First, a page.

Setting up and maintaining data pipelines is hard. With the rising adoption of SaaS applications, the ability for a data pipeline to adapt to changing source schemas is increasingly important.
With the new SQL Server replication feature, mismatched schemas between the data source and SQL Server will be automatically reconciled. For you, it means greater convenience and less worry because your data pipelines will be automatically and efficiently maintained. Even as the schema changes in the source system, you can rest assured knowing that data will not be lost.
Watch this video to see the SQL Server replication feature in action:
Below are some examples of automations that companies are implementing with the SQL Server connector.
Faster initial setup and load
Setting up a new data pipeline to SQL Server usually requires an infrastructure manager or someone in IT to set up the object definition for each object. This can take weeks of work, especially if you have to set up hundreds of objects, and mistakes can be made if done manually.
The SQL Server replication feature enables you to set up the object definitions automatically in SQL Server based on the schema in the source application. For apps with a ton of objects, like NetSuite, this feature can a ton of effort and headache by automating the table creation for each object as well as performing the initial data load at the same time.
Set it and forget it
Once a data pipeline is set up, maintaining the pipeline is an ongoing challenge. If source systems are fairly static, the workload is manageable. With the rise of SaaS applications, however, source schemas are in constant flux. Admins for apps like Salesforce are constantly adding or changing fields, which can break an integration or cause data to be missed until the pipeline is updated.
Now you never have to worry about lost data again. As new fields are added in Salesforce, the replicate rows action automatically detects schema changes and updates the corresponding SQL Server tables. It also deduplicates rows and ensures the two systems remain in sync. Also, to safeguard sensitive data, you can choose which fields you want to exclude from the data load, ensuring that the data of the company will not be accidentally divulged.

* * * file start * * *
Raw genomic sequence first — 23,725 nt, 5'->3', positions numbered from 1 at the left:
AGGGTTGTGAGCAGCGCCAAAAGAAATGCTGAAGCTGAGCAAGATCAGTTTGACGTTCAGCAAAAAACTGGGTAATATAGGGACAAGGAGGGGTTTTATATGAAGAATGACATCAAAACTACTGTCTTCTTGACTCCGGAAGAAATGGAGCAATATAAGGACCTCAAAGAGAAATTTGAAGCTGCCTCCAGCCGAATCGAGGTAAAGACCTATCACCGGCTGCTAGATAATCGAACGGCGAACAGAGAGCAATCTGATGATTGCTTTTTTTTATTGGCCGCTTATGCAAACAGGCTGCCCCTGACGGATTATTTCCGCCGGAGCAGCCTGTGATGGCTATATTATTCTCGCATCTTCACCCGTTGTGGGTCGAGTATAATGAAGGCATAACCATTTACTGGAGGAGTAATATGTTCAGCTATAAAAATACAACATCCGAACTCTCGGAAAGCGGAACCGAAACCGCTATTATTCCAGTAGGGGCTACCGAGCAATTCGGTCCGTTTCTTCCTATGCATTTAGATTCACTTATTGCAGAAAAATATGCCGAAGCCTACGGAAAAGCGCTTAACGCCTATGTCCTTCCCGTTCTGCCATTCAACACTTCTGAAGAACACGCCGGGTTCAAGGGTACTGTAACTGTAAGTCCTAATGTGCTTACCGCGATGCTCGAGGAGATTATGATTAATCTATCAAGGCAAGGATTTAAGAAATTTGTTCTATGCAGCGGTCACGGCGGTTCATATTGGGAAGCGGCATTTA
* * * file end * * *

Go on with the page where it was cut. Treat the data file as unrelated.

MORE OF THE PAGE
How it works:
1) Initial setup for the data pipeline
Initially set up the data pipeline with the “Replicate rows” action in the SQL Server connector in the Action step. Note that the “Replicate Rows” action processes data in batches.
When you run the recipe job for the first time, Workato automatically reads the object definition (e.g. contact object in Salesforce in the example above). It then creates a table in SQL Server based on the following information you provide in the Setup step below:
- Table Name: A unique table name that will be the destination for the replicated data. If there is no existing table, Workato automatically creates the table with the right field types.
- Unique Key: The unique key in the table that will be used to determine new/updated data for UPSERT operations.
- Flatten Columns: When replicating an object that may have a hierarchical data structure (e.g. address columns for an account object), you have the option to replicate the data as is or flatten the structure to create a separate column for each element.
- For example, when you flatten an Address object: Address Line 1, Address Line 2, City, State, Zip, and Country will be created as separate columns.
2) Capturing changed data and schema
- When changed data is detected in the data source, Workato first inspects the new object definition against the existing SQL Server table schema.
- When mismatches in source schema object and the table definition in SQL Server are detected, the recipe job will alter the table definition to match that of the source object.
- Next, the recipe job will sync the data for the updated object definitions to ensure no data or schema changes are lost.
Learn more about Workato’s Replicate action here.